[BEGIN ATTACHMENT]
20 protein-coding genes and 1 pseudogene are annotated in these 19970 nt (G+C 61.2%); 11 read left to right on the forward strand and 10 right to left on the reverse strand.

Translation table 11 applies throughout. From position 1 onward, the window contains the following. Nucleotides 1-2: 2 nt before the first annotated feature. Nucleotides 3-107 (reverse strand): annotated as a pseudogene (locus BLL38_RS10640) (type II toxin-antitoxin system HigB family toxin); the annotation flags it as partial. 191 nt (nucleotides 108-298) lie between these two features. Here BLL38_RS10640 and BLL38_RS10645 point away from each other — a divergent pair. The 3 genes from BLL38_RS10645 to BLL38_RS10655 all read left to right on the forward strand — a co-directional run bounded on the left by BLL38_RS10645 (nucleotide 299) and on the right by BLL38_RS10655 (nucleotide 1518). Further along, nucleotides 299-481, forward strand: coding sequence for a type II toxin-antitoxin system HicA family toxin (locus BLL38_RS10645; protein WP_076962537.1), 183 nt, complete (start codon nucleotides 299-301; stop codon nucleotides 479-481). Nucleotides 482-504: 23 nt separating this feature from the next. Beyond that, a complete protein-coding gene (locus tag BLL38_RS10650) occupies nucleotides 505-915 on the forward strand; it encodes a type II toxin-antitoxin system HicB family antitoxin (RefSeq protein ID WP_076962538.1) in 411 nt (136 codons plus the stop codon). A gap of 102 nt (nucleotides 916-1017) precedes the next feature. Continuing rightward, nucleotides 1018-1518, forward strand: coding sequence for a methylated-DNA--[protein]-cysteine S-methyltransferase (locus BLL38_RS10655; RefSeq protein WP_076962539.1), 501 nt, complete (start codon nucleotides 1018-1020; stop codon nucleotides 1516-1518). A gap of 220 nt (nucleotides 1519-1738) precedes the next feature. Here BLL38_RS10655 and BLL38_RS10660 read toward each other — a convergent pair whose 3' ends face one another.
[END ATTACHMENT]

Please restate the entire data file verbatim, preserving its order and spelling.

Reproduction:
20 protein-coding genes and 1 pseudogene are annotated in these 19970 nt (G+C 61.2%); 11 read left to right on the forward strand and 10 right to left on the reverse strand.

Translation table 11 applies throughout. From position 1 onward, the window contains the following. Nucleotides 1-2: 2 nt before the first annotated feature. Nucleotides 3-107 (reverse strand): annotated as a pseudogene (locus BLL38_RS10640) (type II toxin-antitoxin system HigB family toxin); the annotation flags it as partial. 191 nt (nucleotides 108-298) lie between these two features. Here BLL38_RS10640 and BLL38_RS10645 point away from each other — a divergent pair. The 3 genes from BLL38_RS10645 to BLL38_RS10655 all read left to right on the forward strand — a co-directional run bounded on the left by BLL38_RS10645 (nucleotide 299) and on the right by BLL38_RS10655 (nucleotide 1518). Further along, nucleotides 299-481, forward strand: coding sequence for a type II toxin-antitoxin system HicA family toxin (locus BLL38_RS10645; protein WP_076962537.1), 183 nt, complete (start codon nucleotides 299-301; stop codon nucleotides 479-481). Nucleotides 482-504: 23 nt separating this feature from the next. Beyond that, a complete protein-coding gene (locus tag BLL38_RS10650) occupies nucleotides 505-915 on the forward strand; it encodes a type II toxin-antitoxin system HicB family antitoxin (RefSeq protein ID WP_076962538.1) in 411 nt (136 codons plus the stop codon). A gap of 102 nt (nucleotides 916-1017) precedes the next feature. Continuing rightward, nucleotides 1018-1518, forward strand: coding sequence for a methylated-DNA--[protein]-cysteine S-methyltransferase (locus BLL38_RS10655; RefSeq protein WP_076962539.1), 501 nt, complete (start codon nucleotides 1018-1020; stop codon nucleotides 1516-1518). A gap of 220 nt (nucleotides 1519-1738) precedes the next feature. Here BLL38_RS10655 and BLL38_RS10660 read toward each other — a convergent pair whose 3' ends face one another.